Congress Approves 3.5 Percent Pay Raise for Feds

Federal employees, both civilian and military, can expect to receive a 3.5 percent pay increase in January after Congress approved the increase over the weekend.

Federal workers received an early gift for the holidays over the past weekend as members of Congress approved a $388 billion omnibus spending package that provides an average 3.5 percent pay increase for all federal workers.

The pay increase is more than double the 1.5 percent pay increase for federal civilian employees sought by President Bush last February. Over the past seven years both President Bush and President Clinton proposed a smaller increase for federal civilian employees than for their military counterparts. However, each year Congress has approved pay parity for military and civilian federal employees.

The approval over the weekend also means that federal employees will actually begin receiving the higher pay in January instead of having to receive the increases retroactively as a result of Congress failing to complete spending bills until after the new year.

Supporters of the increase have argued that numerous federal civilian employees play vital roles in national security and in defense of the country.

Opponents of the 3.5 percent increase stated that the 3.5 percent increase exceeded inflation and would add an extra $2.2 billion in spending. In fact, Joshua B. Bolten, director of the Office of Management and Budget, sent a letter to Congress last week stating that a 3.5 percent increase would be difficult to cover and suggested that such approval could lead to federal job cuts.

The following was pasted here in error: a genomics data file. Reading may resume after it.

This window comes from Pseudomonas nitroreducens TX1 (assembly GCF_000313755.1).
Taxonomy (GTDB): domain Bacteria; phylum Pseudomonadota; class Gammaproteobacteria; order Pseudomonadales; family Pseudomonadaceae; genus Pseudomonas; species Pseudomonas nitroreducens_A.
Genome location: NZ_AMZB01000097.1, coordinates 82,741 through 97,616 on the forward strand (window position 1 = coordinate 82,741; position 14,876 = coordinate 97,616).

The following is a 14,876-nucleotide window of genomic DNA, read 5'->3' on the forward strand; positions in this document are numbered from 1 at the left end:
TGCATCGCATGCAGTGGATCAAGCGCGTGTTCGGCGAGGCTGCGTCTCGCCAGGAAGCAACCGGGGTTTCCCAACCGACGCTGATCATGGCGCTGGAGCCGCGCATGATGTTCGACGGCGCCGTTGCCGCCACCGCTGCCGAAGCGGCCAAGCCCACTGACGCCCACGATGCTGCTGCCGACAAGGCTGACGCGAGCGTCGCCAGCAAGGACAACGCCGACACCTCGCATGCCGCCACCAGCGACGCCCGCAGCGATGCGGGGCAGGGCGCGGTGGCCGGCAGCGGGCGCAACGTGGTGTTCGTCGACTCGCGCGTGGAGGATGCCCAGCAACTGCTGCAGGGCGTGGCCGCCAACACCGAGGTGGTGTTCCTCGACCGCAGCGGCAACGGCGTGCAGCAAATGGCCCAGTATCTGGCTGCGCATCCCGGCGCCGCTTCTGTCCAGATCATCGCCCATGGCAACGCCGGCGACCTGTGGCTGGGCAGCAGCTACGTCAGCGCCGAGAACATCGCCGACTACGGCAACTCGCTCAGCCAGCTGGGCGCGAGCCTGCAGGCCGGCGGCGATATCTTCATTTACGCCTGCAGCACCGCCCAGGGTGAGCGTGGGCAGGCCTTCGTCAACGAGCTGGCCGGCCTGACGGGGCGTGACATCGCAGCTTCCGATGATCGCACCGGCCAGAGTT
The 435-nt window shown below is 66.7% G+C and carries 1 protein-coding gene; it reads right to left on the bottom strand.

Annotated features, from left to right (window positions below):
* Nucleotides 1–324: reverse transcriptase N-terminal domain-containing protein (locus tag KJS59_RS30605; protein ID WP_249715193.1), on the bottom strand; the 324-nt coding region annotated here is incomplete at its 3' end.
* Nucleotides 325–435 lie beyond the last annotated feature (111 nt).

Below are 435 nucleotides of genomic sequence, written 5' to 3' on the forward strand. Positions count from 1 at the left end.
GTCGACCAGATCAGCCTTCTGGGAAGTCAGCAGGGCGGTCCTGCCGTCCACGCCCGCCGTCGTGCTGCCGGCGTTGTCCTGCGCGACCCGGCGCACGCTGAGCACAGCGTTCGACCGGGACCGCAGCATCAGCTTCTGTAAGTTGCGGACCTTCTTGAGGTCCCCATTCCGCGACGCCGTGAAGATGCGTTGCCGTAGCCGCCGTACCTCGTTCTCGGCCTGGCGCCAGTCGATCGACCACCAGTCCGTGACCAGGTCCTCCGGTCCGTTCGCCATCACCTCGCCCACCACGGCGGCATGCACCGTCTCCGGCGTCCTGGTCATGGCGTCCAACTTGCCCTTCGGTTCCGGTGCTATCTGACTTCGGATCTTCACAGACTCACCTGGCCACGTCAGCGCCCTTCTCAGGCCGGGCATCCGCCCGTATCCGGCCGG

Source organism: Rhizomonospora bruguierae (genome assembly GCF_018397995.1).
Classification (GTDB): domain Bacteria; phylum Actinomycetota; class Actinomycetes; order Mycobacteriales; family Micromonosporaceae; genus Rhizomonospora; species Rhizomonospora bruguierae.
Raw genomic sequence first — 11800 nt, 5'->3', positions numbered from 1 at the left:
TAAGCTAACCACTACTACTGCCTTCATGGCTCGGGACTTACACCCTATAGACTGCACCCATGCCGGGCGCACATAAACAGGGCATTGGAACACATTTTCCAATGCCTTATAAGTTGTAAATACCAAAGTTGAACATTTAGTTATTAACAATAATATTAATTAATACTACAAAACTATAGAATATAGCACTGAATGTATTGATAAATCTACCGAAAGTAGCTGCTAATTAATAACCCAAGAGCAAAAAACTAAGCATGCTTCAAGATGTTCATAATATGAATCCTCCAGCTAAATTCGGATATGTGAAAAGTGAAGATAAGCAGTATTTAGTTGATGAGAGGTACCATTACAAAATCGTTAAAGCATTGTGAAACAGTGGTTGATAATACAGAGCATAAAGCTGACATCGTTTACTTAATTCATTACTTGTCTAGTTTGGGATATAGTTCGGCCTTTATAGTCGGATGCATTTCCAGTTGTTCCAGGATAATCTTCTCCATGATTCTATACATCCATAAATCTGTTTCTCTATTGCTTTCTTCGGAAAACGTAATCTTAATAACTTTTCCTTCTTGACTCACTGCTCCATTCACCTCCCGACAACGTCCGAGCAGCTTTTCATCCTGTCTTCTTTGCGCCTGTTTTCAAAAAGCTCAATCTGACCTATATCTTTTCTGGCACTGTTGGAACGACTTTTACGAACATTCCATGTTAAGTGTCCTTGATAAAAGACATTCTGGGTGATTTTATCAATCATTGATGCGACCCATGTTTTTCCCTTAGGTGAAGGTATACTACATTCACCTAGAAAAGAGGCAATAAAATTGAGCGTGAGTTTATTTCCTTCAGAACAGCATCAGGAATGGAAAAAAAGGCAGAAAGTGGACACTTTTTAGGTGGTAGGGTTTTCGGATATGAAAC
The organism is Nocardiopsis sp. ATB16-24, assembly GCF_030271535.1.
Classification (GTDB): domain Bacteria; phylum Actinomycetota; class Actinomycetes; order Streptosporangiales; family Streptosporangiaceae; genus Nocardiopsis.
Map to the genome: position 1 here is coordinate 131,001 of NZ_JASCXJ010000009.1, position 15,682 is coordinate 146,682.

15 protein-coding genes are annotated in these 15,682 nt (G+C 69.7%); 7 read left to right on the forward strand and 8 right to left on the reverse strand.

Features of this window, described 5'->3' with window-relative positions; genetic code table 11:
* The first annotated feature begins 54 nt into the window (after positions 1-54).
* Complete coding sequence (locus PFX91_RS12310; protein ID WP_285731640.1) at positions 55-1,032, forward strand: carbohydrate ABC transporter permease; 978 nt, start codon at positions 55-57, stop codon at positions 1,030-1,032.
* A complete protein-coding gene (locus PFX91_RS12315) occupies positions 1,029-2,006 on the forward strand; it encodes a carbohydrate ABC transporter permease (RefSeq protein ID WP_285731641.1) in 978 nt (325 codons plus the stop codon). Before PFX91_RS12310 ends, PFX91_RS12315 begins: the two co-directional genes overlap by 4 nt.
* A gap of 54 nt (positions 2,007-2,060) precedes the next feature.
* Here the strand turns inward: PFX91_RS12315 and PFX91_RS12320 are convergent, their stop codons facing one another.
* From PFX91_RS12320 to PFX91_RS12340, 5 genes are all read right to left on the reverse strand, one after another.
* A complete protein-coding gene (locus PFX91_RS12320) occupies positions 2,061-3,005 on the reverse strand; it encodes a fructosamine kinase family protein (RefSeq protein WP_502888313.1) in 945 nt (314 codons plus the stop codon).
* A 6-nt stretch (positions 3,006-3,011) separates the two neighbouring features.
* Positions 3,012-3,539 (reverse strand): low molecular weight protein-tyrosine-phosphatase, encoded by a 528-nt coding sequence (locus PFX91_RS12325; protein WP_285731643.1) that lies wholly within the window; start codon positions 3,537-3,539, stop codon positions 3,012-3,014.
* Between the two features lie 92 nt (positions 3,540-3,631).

The House approved the spending bill by a bipartisan 344-51 vote, while Senate passage was 65-30. readers have had plenty to say over the past few weeks concerning the pay increase. Some of the comments from readers included:

“I wouldn’t mind too much not getting my pay raise this year as long as EVERYTHING ELSE (rent, insurance, food, etc.) remained the same. But we all know it doesn’t work that way. As for the military, I don’t really begrudge them a raise. After all, they are on duty 24/7 and I wouldn’t want to be on duty 24/7 – unless I was a cardiac surgeon. What gets me is that you never hear a member of Congress volunteering to give up his or her raise.

“If I remember correctly, the first casualty in the war on terror was a CIA agent. When I think about the numbers of CIA, FBI, and Border Patrol Agents who really are on the front lines, I am at a loss to understand how their respective sacrifices get lost in the shuffle. Who am I? A civilian employee and a reservist. I think that I see both sides of the coin… its unfortunate that so many others do not.”

“I have worked for the federal government 3 times not counting my military service. I knew what to expect in the matter of pay raises when I hired on and COLA’s were not in the mix. I can earn more money by going up the scale or can just sit back and take my step increases as scheduled. The same whiners about not getting the raise are the same ones who will whine about the tax increase to pay for it. What ever happened to personal initiative in this country? If you are that discontented, go find something else to do… Despite what this group of Socialists would have you believe, the government does not owe us a pay raise or a job. How soon we forget.”

About the Author

Ralph Smith has several decades of experience working with federal human resources issues. He has written extensively on a full range of human resources topics in books and newsletters and is a co-founder of two companies and several newsletters on federal human resources. Follow Ralph on Twitter: @RalphSmith47